Measured out in cardboard boxes.

I am becoming very familiar with the following terms:

  • volumetric weight
  • minimum edge crush test
  • baggage weight fee
  • extra baggage charge
I am extraordinarily pleased to report that though US Airways has now instituted a first checked bag fee of $15--something of which I'd never even dreamed--both that fee and the $25 second checked bag one they instituted earlier this year do not apply to flights originating in or traveling to Europe. Thus, it's only the third-to-ninth baggage checked bag charges I'll be worrying about.

Ninth checked bag? For real?

Suddenly I have a fantasy about taking four or even five bags on the airplane, not just three. The costs are much lower than shipping, goodness knows, even at $100 for each extra bag: to ship 50 lbs. costs about £142 (=$284). At some point, the only question would be: how on earth does one get that many bags to the airport in the first place? I'll already be carrying more than I can actually carry--which is its own embarrassment, frankly, because I've grown used to being able to do things like manage my own baggage. And the amount I already know I'll have (and possibly exceed) is more than the coach company actually guarantees being able to accommodate--something that I'm simply hoping a great big American Girl Abroad Smile™ will help me to bypass. At 5 a.m. Actually, I have no sense that a smile will help me at all. I'm just counting on the fact that the bus is often not particularly full at 5 a.m.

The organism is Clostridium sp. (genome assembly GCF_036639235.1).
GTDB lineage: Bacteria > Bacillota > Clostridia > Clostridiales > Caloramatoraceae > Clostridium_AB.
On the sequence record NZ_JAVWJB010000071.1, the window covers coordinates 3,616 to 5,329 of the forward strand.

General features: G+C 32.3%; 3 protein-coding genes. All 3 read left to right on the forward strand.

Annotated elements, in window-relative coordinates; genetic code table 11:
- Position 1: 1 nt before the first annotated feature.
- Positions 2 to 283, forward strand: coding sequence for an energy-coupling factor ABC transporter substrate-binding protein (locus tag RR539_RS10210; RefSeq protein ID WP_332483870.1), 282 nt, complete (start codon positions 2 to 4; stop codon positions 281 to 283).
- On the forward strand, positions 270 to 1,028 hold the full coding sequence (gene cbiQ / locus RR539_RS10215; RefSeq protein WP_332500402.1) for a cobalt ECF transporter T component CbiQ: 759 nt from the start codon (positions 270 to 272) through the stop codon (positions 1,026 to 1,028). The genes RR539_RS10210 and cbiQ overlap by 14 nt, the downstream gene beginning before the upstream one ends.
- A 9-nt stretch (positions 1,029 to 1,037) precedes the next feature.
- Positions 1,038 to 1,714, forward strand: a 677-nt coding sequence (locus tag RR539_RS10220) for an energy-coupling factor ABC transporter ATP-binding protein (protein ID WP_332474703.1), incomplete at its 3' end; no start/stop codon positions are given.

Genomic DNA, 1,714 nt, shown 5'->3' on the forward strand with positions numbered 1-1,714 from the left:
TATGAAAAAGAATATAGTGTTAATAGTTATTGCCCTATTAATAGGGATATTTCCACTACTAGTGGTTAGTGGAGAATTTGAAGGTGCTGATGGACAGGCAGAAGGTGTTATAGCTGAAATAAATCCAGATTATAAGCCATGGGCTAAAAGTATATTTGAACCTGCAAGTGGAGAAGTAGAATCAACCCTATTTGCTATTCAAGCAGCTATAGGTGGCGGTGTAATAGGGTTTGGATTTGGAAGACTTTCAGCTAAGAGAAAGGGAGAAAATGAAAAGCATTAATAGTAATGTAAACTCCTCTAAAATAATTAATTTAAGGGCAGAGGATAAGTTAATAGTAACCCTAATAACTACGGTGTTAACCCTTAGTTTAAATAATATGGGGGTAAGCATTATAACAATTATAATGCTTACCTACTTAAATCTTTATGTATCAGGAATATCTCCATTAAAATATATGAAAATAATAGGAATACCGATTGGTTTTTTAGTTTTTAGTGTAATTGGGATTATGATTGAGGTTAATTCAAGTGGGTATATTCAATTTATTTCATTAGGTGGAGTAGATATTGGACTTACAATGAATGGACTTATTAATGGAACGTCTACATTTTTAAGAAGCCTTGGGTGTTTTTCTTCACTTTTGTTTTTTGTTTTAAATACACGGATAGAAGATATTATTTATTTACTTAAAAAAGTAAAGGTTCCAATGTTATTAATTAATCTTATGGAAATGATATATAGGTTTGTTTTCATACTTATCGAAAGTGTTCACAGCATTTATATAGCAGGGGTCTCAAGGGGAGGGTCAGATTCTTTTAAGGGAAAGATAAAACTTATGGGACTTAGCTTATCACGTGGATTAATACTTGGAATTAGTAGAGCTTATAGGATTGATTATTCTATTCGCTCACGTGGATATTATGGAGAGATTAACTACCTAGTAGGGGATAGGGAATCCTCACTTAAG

The moral of this story so far would seem to be that if you have too much stuff to carry in an appropriate amount of luggage, you might find yourself thinking or even doing peculiar things to accommodate all that stuff. The bigger moral, I suspect I don't need to add, is that you might find yourself realizing yet again that you simply have too much stuff, wherever you go. And by "you," I obviously mean "I" but am trying to include other people in my sorry state just to keep myself from feeling like a schmoe.

All of these calculations make me glad that I had those two summers of not-moving, in 2005 and 2006, since I'd moved in 2003 and 2004 and now, it seems, will be pulling a relocation each summer for the next half-decade. And at least this one doesn't involve all my worldly goods, the way the next two will.

Let's just look at this lovely flower together, shall we?